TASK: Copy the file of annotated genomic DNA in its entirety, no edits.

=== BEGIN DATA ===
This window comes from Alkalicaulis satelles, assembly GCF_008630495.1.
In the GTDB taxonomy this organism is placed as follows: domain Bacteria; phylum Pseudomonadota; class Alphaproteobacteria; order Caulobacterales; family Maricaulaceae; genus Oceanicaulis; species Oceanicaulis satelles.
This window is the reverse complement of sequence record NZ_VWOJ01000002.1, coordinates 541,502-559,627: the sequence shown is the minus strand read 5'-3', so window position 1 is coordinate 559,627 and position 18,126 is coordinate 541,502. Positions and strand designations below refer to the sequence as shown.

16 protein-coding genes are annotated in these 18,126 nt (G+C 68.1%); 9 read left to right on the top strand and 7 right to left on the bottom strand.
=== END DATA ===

This window comes from Alkalicaulis satelles, assembly GCF_008630495.1.
In the GTDB taxonomy this organism is placed as follows: domain Bacteria; phylum Pseudomonadota; class Alphaproteobacteria; order Caulobacterales; family Maricaulaceae; genus Oceanicaulis; species Oceanicaulis satelles.
This window is the reverse complement of sequence record NZ_VWOJ01000002.1, coordinates 541,502-559,627: the sequence shown is the minus strand read 5'-3', so window position 1 is coordinate 559,627 and position 18,126 is coordinate 541,502. Positions and strand designations below refer to the sequence as shown.

16 protein-coding genes are annotated in these 18,126 nt (G+C 68.1%); 9 read left to right on the top strand and 7 right to left on the bottom strand.